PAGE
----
It’s senior year in college, and it’s one of last times in our youth that we will ever get away with the crazy things we’ve done. Whether it’s streaking through the university pond, hooking up in the library, or finally making a move on the guy you’ve always wanted.
You could say that it is considered an expression of identity or finally having that carpe diem moment. If you could pause your life and have a second to replay the past events, would you? They were probably so epic that if you had to do it over again, you wouldn’t because for that instant, you were alive. You felt a sense of freedom like never before and it’ll be a part of your memory, as opposed to a regret.
But what happens when things are taken too far? Or people start to notice the things you do on the weekends? How about the boys you try to sleep who leave in the middle of the night because they don’t believe you have self-worth?
There comes a time in your life when your best friends begin to notice a definite change in who you’ve become versus who you were. One day you are innocent and the next, the bartender knows you by personal statistics. Your careless and reckless behavior has potentially taken a serious turn for the worse. But honestly, you might feel like you don’t need to care as much as you do due to the typical “senior year” excuse. However, it might appear as if you’re going through an identity crisis. One thing’s for sure, your intimate group of friends has noticed a change and decided to take matters into their own hands.
Here comes the…intervention.
When the time comes, you are probably sitting in a chair, facing your group of friends, imagining them as a group of vultures zeroing in on their target for dinner. You might be panicking because you have no idea what’s going on or why you’ve been called for this particular conference. They begin the conversation by delivering the most terrifying four words: We need to talk. At this moment, you are probably overwhelmed, thinking all the worst is about to go down within the span of this conversation.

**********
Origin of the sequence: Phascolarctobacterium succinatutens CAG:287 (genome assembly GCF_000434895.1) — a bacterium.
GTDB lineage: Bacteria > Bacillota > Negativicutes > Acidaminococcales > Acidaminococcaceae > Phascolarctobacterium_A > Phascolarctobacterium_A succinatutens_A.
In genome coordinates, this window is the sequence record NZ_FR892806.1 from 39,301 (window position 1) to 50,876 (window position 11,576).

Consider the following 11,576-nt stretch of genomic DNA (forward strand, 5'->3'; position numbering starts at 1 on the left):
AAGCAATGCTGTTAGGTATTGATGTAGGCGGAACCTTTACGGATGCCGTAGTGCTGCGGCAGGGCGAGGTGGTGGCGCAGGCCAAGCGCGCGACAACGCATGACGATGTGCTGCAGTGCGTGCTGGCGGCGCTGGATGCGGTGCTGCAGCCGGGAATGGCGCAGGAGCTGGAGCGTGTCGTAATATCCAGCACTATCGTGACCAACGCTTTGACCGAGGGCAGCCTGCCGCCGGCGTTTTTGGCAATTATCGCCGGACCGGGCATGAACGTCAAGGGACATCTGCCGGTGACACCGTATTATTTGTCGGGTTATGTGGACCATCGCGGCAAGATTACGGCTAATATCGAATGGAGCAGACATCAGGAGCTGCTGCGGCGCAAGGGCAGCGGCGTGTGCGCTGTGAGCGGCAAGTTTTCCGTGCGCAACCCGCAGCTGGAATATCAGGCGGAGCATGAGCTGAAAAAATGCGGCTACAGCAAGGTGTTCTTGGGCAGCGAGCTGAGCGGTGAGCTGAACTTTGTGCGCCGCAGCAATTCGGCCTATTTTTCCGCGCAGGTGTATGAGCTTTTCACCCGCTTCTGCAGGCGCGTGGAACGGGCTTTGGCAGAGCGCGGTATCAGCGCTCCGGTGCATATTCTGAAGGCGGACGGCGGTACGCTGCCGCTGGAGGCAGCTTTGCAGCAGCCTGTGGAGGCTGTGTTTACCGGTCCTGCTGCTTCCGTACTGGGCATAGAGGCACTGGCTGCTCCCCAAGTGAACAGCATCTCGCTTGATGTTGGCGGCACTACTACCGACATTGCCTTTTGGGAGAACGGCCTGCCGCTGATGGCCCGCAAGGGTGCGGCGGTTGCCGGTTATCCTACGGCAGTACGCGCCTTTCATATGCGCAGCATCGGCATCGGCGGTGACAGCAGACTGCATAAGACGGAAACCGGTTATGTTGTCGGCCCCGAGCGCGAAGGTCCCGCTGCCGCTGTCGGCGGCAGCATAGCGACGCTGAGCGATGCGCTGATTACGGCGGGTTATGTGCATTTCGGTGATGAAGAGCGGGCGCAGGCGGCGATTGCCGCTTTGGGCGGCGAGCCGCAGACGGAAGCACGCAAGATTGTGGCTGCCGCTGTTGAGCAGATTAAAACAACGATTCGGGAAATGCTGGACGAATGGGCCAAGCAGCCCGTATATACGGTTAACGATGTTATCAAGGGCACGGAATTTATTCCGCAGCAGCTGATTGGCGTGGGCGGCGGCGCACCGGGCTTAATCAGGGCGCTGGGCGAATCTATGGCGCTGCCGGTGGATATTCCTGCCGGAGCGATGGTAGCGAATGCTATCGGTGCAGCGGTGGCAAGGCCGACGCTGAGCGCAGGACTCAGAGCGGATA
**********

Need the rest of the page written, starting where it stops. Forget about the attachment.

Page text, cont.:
Being the brave soul that you are, you sit there patiently as your friends deliver the harsh reality of your actions and how those arrangements are affecting your inner circle and your own reputation. You might not seem to care about their judgment, and understandably, it is your life. At the same time, however, please understand that it’s a good thing they are doing this.
In our generation, the obnoxious idea of being the girl or guy who always gets it in, or who is always partying too hard, seems to be second nature to many college students. Sometimes, engagements are taken too far, to the point where depression and the loss of self-value seem to kick you in the face. Do you honestly think that the friends you meet at the bar are going to be there forever? Or the boy who “accidentally” lands in your bed will actually be there for good? Do you think he’ll care about you, or even remember your name? Let’s be honest, probably not.
The friends who are sitting in your living room with the courage to talk to you face-to-face about your humiliations will be there for you no matter what. They will be there waiting when you come home drunk and stumbling into plants at your front door. They’ll hold you while you are crying after a random guy leaves your bed in the middle of the night, even after you finally figured out you’re the booty call. But most importantly, your real friends will be there standing when you fall and will help you get back on your feet.
Take their intervention in stride because it actually shows that they care for you and that you matter. For your inner self, it’s okay to have the time of your life and do whatever you feel like doing. However, when it affects your inner circle of friends and people are starting to believe you’re “that girl,” it’s time that you should really take notice.
You have value, intelligence, and the world at your feet. Do you really want to destroy it all over too many drinks, multiple drunken calls and a potential STD?
I don’t think so.